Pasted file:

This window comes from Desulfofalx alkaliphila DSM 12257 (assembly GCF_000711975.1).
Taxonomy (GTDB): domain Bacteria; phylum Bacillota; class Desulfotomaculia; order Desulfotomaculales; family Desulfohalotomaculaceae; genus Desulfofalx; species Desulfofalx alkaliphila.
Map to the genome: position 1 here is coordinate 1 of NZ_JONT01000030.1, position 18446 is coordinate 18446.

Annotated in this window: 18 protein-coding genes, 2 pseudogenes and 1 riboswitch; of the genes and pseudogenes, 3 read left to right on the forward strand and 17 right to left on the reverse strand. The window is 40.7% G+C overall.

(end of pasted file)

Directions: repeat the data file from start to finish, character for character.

This window comes from Desulfofalx alkaliphila DSM 12257 (assembly GCF_000711975.1).
Taxonomy (GTDB): domain Bacteria; phylum Bacillota; class Desulfotomaculia; order Desulfotomaculales; family Desulfohalotomaculaceae; genus Desulfofalx; species Desulfofalx alkaliphila.
Map to the genome: position 1 here is coordinate 1 of NZ_JONT01000030.1, position 18446 is coordinate 18446.

Annotated in this window: 18 protein-coding genes, 2 pseudogenes and 1 riboswitch; of the genes and pseudogenes, 3 read left to right on the forward strand and 17 right to left on the reverse strand. The window is 40.7% G+C overall.